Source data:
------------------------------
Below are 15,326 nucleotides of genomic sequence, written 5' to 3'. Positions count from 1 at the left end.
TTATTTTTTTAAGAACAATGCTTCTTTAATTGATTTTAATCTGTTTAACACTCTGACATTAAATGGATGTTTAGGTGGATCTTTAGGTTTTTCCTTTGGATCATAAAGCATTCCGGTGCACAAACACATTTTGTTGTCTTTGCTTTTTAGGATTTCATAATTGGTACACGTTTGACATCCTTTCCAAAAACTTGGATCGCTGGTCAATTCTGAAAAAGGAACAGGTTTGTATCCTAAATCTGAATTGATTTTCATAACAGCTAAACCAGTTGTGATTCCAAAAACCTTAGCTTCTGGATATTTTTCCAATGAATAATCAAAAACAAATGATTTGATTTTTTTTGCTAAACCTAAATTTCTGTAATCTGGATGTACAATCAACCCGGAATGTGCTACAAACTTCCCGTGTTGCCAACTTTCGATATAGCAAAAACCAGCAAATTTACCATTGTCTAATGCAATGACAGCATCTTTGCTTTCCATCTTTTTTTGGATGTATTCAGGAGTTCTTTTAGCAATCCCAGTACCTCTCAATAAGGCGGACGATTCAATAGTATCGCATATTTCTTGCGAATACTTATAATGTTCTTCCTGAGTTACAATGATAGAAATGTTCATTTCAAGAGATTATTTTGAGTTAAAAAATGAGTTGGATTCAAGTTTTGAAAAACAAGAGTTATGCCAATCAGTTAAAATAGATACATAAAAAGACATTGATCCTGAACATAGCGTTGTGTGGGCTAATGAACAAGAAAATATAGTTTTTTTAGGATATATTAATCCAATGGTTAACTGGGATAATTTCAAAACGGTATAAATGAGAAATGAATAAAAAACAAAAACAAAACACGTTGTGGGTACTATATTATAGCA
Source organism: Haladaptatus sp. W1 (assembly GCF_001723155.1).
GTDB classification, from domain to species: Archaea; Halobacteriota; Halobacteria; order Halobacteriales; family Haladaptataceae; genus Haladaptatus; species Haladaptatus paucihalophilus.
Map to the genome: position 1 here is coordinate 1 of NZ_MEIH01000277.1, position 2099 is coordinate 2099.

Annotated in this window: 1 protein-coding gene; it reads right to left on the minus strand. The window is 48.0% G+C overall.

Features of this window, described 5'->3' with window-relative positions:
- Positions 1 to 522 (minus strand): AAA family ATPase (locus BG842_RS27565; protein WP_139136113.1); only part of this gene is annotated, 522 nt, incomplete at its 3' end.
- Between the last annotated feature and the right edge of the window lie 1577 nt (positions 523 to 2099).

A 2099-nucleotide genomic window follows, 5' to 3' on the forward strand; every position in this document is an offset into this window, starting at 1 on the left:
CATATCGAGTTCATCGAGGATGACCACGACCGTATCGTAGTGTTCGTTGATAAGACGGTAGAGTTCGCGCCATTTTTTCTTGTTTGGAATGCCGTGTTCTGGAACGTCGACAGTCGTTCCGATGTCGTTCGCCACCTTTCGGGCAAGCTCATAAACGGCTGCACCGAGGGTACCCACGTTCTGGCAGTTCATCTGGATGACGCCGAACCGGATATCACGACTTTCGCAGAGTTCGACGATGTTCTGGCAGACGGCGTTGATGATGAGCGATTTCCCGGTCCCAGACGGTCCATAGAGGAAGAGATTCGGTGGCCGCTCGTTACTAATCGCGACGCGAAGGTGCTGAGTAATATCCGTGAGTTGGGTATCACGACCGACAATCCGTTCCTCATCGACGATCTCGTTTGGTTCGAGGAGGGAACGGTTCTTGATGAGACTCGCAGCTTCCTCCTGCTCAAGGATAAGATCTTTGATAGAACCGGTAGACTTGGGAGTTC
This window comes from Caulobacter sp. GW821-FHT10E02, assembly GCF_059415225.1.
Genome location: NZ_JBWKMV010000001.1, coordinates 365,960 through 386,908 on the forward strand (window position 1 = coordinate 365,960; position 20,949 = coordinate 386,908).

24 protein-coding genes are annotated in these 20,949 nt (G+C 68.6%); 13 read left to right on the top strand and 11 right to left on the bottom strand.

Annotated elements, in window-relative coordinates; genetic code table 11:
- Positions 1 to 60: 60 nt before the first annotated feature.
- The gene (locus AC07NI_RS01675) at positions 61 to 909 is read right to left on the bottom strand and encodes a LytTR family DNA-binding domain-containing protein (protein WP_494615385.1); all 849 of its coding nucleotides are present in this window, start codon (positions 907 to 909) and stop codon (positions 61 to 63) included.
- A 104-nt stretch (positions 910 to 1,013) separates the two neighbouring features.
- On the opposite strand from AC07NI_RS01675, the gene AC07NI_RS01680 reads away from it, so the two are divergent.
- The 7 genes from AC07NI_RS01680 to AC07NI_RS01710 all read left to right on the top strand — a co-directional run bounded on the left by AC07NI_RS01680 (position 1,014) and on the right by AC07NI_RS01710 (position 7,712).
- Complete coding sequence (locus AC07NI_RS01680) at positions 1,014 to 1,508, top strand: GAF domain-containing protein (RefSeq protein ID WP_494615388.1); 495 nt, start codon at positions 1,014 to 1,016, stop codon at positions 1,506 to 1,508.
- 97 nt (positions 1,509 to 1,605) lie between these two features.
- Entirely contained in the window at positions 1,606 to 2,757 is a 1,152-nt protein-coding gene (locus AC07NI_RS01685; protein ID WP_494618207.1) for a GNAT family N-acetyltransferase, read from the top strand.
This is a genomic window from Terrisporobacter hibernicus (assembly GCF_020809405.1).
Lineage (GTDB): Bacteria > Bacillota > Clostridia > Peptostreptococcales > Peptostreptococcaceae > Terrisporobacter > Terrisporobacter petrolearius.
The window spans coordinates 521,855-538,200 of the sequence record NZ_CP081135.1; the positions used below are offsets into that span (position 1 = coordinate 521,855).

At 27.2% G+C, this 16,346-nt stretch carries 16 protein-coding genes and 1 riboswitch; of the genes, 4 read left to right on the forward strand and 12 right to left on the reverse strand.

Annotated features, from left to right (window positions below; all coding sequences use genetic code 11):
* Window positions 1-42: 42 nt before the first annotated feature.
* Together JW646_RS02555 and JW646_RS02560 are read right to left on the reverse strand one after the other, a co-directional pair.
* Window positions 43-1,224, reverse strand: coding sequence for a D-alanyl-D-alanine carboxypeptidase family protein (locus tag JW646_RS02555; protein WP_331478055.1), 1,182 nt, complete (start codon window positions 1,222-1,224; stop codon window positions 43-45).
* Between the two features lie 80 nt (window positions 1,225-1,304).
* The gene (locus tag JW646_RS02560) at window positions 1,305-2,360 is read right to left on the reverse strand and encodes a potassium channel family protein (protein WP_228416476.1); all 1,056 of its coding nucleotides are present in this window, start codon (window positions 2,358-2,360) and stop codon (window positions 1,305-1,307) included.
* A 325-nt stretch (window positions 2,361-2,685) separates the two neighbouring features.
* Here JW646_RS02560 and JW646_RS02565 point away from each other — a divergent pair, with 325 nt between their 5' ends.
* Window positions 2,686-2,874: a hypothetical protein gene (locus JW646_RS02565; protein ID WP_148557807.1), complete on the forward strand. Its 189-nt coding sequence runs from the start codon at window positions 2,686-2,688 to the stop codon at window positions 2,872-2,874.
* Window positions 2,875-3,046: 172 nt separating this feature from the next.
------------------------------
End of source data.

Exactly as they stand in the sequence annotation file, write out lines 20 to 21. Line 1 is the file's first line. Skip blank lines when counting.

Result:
- The 7 genes from AC07NI_RS01680 to AC07NI_RS01710 all read left to right on the top strand — a co-directional run bounded on the left by AC07NI_RS01680 (position 1,014) and on the right by AC07NI_RS01710 (position 7,712).
- Complete coding sequence (locus AC07NI_RS01680) at positions 1,014 to 1,508, top strand: GAF domain-containing protein (RefSeq protein ID WP_494615388.1); 495 nt, start codon at positions 1,014 to 1,016, stop codon at positions 1,506 to 1,508.